Antibiotics: How much is too much?

New research has, for the first time, provided guidance on the amount of antibiotics that can safely be prescribed without generating resistant superbugs.

The study, led by NHS Grampian in collaboration with Professor Ian Gould, Honorary Professor at the University of Aberdeen uses data modelling to calculate the risk/benefit ratio for several different types of antibiotics.

Antibiotics play a crucial role in healthcare but overuse can cause bacteria to become resistant to them which can lead to the rise of superbugs such as MRSA. 

Until now there has been no clear guidance as to the maximum level of antibiotics that individuals can tolerate without bugs developing this resistance. Published in Nature Microbiology, this study has developed a way to determine this threshold for several different types of antibiotic.

Controlling prescribing can ensure antibiotics remain effective for those who need them most. However, until now, there have been no clear guidelines on the maximum number of antibiotics that can be used in a hospital population or community, before resistance starts to increase.

Professor Ian Gould explained: “In simple terms, it is commonly thought ‘the less antibiotics the better’ but this is not the correct approach as most of the restricted antibiotics are safe, effective and life-saving.

“It is important to understand how much of the life-saving antibiotics are actually associated with resistance itself. So rather than restricting use of life-saving antibiotics as much as possible, on an arbitrary basis as it is done currently, this work identifies safe thresholds at which the antibiotics should be used without fuelling resistance.”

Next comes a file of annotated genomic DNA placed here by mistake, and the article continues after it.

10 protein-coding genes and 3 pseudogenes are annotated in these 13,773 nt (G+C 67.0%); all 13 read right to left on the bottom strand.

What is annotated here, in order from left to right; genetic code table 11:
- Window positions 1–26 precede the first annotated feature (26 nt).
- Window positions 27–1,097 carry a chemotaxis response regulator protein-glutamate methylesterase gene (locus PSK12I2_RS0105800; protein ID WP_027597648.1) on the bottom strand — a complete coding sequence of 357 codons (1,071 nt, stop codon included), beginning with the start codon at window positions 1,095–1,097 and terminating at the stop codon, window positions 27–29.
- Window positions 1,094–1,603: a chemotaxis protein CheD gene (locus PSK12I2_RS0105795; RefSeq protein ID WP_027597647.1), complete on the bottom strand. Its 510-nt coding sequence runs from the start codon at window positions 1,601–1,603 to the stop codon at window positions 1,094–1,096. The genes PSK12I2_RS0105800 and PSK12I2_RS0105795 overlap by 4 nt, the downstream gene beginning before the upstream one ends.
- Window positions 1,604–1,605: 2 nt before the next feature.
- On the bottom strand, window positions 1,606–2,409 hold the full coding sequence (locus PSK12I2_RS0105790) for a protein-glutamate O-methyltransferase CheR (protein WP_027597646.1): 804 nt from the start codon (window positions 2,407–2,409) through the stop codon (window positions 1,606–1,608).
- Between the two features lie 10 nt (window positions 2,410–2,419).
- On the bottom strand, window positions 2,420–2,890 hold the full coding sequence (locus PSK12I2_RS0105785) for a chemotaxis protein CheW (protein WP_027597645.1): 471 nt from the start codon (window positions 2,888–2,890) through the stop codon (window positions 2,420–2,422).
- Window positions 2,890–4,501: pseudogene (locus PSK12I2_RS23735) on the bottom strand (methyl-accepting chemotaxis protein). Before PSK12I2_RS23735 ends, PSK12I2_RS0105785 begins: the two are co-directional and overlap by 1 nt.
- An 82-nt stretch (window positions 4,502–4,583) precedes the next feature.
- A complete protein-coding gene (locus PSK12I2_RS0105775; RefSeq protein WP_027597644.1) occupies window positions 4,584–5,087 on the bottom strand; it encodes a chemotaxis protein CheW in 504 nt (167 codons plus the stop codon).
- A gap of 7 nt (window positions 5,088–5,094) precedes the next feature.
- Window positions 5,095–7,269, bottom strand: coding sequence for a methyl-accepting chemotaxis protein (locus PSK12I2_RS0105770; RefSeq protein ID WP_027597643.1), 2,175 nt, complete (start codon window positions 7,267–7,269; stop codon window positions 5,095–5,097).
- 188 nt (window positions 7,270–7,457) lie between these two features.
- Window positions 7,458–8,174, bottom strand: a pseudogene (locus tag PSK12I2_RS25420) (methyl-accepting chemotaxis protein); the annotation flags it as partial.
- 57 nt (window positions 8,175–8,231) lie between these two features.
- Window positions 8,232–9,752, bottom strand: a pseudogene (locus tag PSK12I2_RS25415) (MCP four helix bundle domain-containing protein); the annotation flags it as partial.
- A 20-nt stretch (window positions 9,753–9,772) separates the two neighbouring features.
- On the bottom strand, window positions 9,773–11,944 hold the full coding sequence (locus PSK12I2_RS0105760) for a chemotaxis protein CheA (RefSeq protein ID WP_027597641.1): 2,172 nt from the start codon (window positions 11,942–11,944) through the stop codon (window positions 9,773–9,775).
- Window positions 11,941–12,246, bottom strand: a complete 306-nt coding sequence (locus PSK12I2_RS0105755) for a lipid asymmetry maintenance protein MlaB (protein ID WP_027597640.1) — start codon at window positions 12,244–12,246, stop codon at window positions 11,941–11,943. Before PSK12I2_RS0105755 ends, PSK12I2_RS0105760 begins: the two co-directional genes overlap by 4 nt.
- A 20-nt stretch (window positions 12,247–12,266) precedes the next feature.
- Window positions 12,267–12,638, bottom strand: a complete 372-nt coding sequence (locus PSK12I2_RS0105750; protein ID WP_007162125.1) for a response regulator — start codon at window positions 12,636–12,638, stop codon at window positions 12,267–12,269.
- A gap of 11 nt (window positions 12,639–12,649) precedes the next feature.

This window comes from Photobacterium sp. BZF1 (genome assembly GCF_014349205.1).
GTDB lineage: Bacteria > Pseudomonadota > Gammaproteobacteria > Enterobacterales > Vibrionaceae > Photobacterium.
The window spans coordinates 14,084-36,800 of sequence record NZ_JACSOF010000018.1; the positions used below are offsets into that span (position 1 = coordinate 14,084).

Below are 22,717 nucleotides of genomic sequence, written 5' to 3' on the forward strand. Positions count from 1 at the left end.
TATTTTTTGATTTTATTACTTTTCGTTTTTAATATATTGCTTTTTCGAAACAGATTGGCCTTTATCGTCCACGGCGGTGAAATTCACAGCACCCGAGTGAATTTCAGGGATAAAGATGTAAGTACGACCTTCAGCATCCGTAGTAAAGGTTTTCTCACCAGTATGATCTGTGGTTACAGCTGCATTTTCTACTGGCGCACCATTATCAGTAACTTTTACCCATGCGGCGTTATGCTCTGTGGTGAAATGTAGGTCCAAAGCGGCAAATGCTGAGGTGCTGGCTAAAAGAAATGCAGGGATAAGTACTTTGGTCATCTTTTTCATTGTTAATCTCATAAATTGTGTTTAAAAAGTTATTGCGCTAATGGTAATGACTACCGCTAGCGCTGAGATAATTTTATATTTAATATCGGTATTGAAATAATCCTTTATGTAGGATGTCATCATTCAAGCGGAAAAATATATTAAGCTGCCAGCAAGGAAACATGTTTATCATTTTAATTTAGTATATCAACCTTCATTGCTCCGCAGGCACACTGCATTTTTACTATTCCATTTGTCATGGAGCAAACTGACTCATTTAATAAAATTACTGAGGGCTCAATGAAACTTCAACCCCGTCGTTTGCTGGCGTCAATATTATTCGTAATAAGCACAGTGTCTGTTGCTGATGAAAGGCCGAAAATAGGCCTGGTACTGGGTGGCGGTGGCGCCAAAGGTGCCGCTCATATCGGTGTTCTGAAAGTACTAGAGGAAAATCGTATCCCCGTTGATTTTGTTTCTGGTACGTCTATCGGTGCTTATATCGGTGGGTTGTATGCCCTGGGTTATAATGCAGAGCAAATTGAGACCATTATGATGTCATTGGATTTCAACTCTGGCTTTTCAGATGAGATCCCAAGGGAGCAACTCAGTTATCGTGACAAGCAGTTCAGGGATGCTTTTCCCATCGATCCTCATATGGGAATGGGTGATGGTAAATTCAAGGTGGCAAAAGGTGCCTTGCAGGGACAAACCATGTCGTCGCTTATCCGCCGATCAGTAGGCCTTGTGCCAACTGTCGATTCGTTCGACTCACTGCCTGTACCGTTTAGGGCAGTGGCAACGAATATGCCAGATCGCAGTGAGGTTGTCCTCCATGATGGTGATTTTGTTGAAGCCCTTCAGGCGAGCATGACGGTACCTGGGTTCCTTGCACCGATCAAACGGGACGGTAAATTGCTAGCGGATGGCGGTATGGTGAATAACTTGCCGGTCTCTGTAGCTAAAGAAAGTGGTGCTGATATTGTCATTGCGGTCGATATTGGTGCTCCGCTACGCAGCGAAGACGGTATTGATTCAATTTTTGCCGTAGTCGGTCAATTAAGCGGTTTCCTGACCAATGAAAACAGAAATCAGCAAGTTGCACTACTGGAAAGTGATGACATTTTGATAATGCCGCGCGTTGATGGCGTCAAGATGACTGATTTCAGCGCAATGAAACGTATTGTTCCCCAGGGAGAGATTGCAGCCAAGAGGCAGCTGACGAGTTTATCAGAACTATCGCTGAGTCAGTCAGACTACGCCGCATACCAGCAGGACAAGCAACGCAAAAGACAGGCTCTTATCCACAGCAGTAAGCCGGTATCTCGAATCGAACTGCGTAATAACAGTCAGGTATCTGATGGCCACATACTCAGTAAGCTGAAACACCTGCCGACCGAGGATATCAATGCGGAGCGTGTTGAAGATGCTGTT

The study involved research teams from across Europe, using data gathered from five major hospitals which demonstrated that their method could be applied to a variety of different clinical populations.

Dr Timothy Lawes, Welcome Fellow and ST5/senior registrar in Paediatrics in NHS Grampian clarified: “Normally, we think about the risk of antibiotic resistance in a linear way- so that more antibiotics equals more resistance – but our research took a different approach. 

“Borrowing techniques from economics, our research had found a way to find these thresholds using simple data. It is hoped that our work could offer a way to balance the need to use antibiotics with the need to stop resistance in Scotland, and around the world.”

 

 

 

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